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Trial record 50 of 614 for:    Recruiting, Not yet recruiting, Available Studies | "Muscular Diseases"

The Regulation of Human Skeletal Muscle Mass by Contractile Perturbation (HYPAT)

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ClinicalTrials.gov Identifier: NCT03046095
Recruitment Status : Not yet recruiting
First Posted : February 8, 2017
Last Update Posted : February 8, 2017
Sponsor:
Information provided by (Responsible Party):
Stuart Phillips, McMaster University

Brief Summary:
It is well known that periods of weight training lead to increases in skeletal muscle size and strength. In contrast, periods of inactivity such as bed rest or immobilization result in losses of skeletal muscle size and strength. However, individuals experience variable magnitudes of muscle size change in response to changes in mechanical tension, such that certain individuals experience large changes in muscle mass whereas others do not. What is not currently known, and will be the primary goal of the present investigation, is to determine whether individuals who gain the most muscle mass with exercise training also lose the most muscle when they are immobilized. The investigators hypothesize that individuals who gain the most muscle with training will also lose the most with immobilization.

Condition or disease Intervention/treatment Phase
Muscle Atrophy Disuse Atrophy (Muscle) of Lower Leg Other: Unilateral Resistance Exercise Procedure: Immobilization Not Applicable

Detailed Description:
Resistance exercise, paired with protein ingestion, leads to the accretion of muscle proteins that over time results in the augmentation of muscle size and muscle strength. By virtue of its ability to stimulate increases in muscle size and strength, resistance exercise is an effective method that can be used by healthcare practitioners to promote the recovery of lost muscle mass resulting from a period of immobilization (resulting from broken bones, elective surgery, etc.). However, while exercise in general is an effective therapeutic strategy to combat muscle loss and frailty, the extent to which individuals respond to resistance exercise is highly variable. Some individuals exhibit large changes in muscle size (high responders) whereas other exhibit little to no change (low responders). Thus, where as one resistance exercise program might be an appropriate treatment for one individual following disuse, another individual might require a greater stimulus and/or pharmaceutical assistance in order to fully recover. What is currently unknown is whether individuals who experience the most profound increases in skeletal muscle mass following resistance exercise also lose the most muscle upon limb immobilization. Answering this gap in our knowledge will be the primary goal of this study. The procurement of this knowledge will hopefully permit the development of individualized exercise programs that can be used to influence the recovery of skeletal muscle that is lost with inactivity and immobilization.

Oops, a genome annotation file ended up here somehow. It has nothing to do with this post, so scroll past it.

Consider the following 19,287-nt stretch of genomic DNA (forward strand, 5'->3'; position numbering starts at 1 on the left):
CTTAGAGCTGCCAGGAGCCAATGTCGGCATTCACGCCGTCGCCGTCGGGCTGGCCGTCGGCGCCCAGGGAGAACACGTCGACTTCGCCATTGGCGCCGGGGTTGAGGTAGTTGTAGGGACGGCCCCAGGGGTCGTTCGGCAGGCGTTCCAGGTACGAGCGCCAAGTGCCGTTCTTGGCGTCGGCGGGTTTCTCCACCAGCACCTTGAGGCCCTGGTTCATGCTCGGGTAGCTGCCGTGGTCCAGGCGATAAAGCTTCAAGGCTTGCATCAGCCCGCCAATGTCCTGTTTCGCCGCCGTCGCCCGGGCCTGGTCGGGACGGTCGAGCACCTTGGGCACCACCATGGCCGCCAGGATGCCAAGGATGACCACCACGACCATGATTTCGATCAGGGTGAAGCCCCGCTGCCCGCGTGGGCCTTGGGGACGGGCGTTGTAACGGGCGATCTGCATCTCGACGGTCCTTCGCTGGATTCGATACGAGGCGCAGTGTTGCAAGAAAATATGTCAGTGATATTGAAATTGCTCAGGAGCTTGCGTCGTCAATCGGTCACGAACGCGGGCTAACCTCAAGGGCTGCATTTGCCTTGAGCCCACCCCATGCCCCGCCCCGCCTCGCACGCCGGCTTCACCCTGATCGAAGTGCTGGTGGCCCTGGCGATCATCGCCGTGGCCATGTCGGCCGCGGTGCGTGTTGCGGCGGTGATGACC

Study Type : Interventional  (Clinical Trial)
Estimated Enrollment : 16 participants
Allocation: Randomized
Intervention Model: Single Group Assignment
Intervention Model Description: The model will be a within-subject intervention. Each subject will have one leg randomized to unilateral resistance exercise (for 10 weeks) and the other to immobilization (for the last 2 weeks of the study).
Masking: None (Open Label)
Masking Description: Investigators and participants will have knowledge or which leg will be undergoing resistance training and which will be immobilized.
Primary Purpose: Basic Science
Official Title: The Regulation of Human Skeletal Muscle Mass by Contractile Perturbation
Estimated Study Start Date : May 1, 2017
Estimated Primary Completion Date : January 1, 2018
Estimated Study Completion Date : January 1, 2018

Resource links provided by the National Library of Medicine

U.S. FDA Resources

Arm Intervention/treatment
Experimental: Unilateral Resistance Exercise